|June 10, 1963||Enacted||Equal Pay Act: On June 10, 1963, President Kennedy signed the Equal Pay Act, as part of the Fair Labor Standards Act, into law. The EPA “prohibits sex-based wage discrimination between men and women in the same establishment who perform jobs that require substantially equal skill, effort and responsibility under similar working conditions.” Administered and enforced by the Equal Employment Opportunity Commission (EEOC), the EPA attempts to fulfill the aspiration of equal pay for equal work and reduce the gender pay gap.|
|July 2, 1964||Enacted||Title VII of the Civil Rights Act: On July, 2, 1964, the Civil Rights Act, originally proposed by President John F. Kennedy, was signed into law by President Lyndon B. Johnson. Enforced by the Equal Employment Opportunity Commission (EEOC), Title VII of the Civil Rights Act of 1964 prohibits employment discrimination based on color, race, sex, religion and national origin in workplaces having more than 15 employees, including local, State and Federal government offices, employment agencies and labor organizations. The law covers job applications, hiring procedures, job training and terms, conditions, and privileges of employment. It prohibits employment decisions based on stereotypes and other discriminatory practices – not only intentional discrimination but also neutral employment policies that have disproportionately negative or disparate impact on individuals of certain racial/ethnic groups.|
|December 15, 1967||Enacted|
Age Discrimination in Employment Act (ADEA): On December 15, 1967, the Age Discrimination in Employment Act (ADEA) was signed into law by President Lyndon B. Johnson. The ADEA prohibits employment discrimination against workers 40-years old or older and affects various employment-related issues, ranging from job application, hiring procedures, job training to terms, conditions, and privileges of employment, etc. Enforced by the Equal Employment Opportunity Commission (EEOC), the law applies to employers with 20 or more employees and to federal government, interstate agencies, employment agencies and labor unions.
|June 23, 1972||Enacted||Title IX of the Education Amendments: On June 23, 1972, Title IX of the Education Amendments was signed into law by President Richard Nixon and it added strength to the women’s rights movement. Commonly known for prohibiting sex discrimination in athletic activities in schools, Title IX applies to other areas of education that receive federal funding, including higher education, career education, programs related to standardized testing and employment, etc.|
|July 26, 1990||Enacted||Title I of the Americans with Disabilities Act (ADA): On July 26, 1990, the Americans with Disabilities Act (ADA) was signed into law by President George H. W. Bush. The ADA prohibits discrimination based on disability, and specifically, Title I of the ADA prohibits a range of employment-related discriminatory issues, ranging from job application, hiring procedures, job training to terms and conditions of employment, etc. Various employers with 15 or more employees - private and public sector employers, employment agencies and labor unions – must comply with this law. The ADA is enforced by several Federal agencies, including the Equal Employment Opportunity Commission (EEOC) for the employment-associated provisions.|
|April 20, 2005||Re-introduced||Paycheck Fairness Act: On April 20, 2005, Sen. Hilary Clinton (D-NY), Rep. Rosa DeLauro (D-CT) and Sen. Tom Daschle (D-SD) proposed the Paycheck Fairness Act. Its purpose: to increase the penalties for equal pay violations and to prohibit retaliation against whistle-blowers. This bill has experienced a number of turbulent moments since its inception. Of recent developments, the House passed the Paycheck Fairness Act with large bipartisan support in January 2009, but in June 2012, it failed to move forward due to a procedural vote on the Senate floor. On January 23, 2013, it was reintroduced by Sen. Barbara Mikulski (D-MD) and Rep. Rosa DeLauro (D-CT). The proposed bill seeks to amend the Equal Pay Act and to revise the current remedies, enforcements and exceptions to violations of the prohibitions against sex discrimination in the payment of wages. In addition, the Act calls for a study of data collected by the Equal Employment Opportunity Commission (EEOC) and proposes voluntary guidelines to show employers how to evaluate jobs with the goal of eliminating inequalities.|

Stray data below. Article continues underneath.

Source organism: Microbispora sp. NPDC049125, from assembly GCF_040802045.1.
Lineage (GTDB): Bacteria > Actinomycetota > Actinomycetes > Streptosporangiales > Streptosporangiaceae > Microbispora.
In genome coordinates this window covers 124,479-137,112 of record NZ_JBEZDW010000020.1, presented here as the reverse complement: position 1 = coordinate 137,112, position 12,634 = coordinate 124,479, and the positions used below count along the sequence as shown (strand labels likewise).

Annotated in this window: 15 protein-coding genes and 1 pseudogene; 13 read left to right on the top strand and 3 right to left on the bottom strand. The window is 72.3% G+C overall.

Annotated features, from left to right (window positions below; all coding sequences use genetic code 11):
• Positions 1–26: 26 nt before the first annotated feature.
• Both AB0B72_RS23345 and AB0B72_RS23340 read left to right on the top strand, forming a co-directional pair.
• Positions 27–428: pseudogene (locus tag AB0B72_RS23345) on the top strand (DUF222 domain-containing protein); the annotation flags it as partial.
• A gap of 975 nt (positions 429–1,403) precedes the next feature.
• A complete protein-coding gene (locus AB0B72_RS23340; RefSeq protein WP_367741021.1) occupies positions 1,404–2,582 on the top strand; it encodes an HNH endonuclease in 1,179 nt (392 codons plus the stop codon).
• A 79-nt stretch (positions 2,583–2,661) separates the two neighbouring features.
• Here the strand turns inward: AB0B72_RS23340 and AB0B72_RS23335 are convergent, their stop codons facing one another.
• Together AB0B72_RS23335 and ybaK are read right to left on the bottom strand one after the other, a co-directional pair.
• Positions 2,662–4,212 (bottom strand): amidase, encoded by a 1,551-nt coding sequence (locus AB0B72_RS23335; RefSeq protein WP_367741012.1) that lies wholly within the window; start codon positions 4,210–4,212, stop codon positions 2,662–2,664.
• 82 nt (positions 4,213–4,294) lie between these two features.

|January 29, 2009||Enacted||Lilly Ledbetter Fair Pay Act: On January 29, 2009, President Obama signed the Lilly Ledbetter Fair Pay Act into law. The Act was constructed after its namesake endured discrimination for years but was unaware of it until long after she retired because her former employee prohibited employees from sharing or discussing information on their wages. The Act removes the statute of limitation on filing for gender pay discrimination to EEOC, which was originally stipulated as 180 days after receiving a paycheck based on gender pay inequal.|
|June 20, 2012||Not put to a vote||Equal Employment Opportunity Restoration Act: The Equal Employment Opportunity Restoration Act of 2012 (EEORA) was introduced in the House and the Senate on June 20, 2012. The EEORA sought to restore employees’ ability to challenge discriminatory employment practices as a group. This was in reaction to the 5-4 Supreme Court decision in Wal-Mart Stores, Inc. v. Dukes, which allowed Wal-Mart's efforts to obstruct employees' ability to mount class action lawsuits against the company. The bill was sponsored by Rep. Rosa DeLauro (D-CT) and Sen. Alan Franken (D-MN).|
|January 28, 2013||Reintroduced||Fair Pay Act: The Fair Pay Act of 2013 was introduced in the House on January 28, 2013 and in the Senate on January 29, 2013. The Act seeks to end wage discrimination against those who work in female- or minority-dominated jobs by establishing equal pay for equivalent work; it prohibits wage discrimination based on sex, race, or national origin. The Fair Pay Act makes exceptions for different wages based on seniority, merit, or quantity/quality of work and contains an exemption for small businesses. The bill is sponsored by Rep. Eleanor Norton (D-DC) and Sen. Thomas Harkin (D-IA).|
|March 5, 2013||Referred to Committee||Fair Minimum Wage Act: The Fair Minimum Wage Act of 2013 was introduced in the House on March 6, 2013 and in the Senate on March 5, 2013. The Act seeks to increase the Federal minimum wage for employees to $8.20 per hour; after one year it would rise to $9.15 per hour, then to $10.10 per hour after two years. Thereafter, the increase would be an amount based on increases in the Consumer Price Index (CPI) annually. The bill is sponsored by Sen. Tom Harkin (D-Iowa) and Rep. George Miller (D-CA).|
|June 4, 2013||Not passed by NY State Senate||New York Women’s Equality Act: In New York state, the Women’s Equality Coalition - representing the Equal Pay Coalition NYC, New York Women’s Agenda, and New York State Pay Equity Coalition - initiated the Women’s Equality Act, which was supported and released by Governor Cuomo on June 4, 2013. The bill, comprised of 10 sections, promoted gender pay equity and sought an end to discrimination based on family status or pregnancy, among others. On June 21, 2013, the NY State Assembly passed the entire Women’s Equality Act omnibus bill. However, the NY State Senate did not pass the reproductive health protection section, although it passed all the other sections.|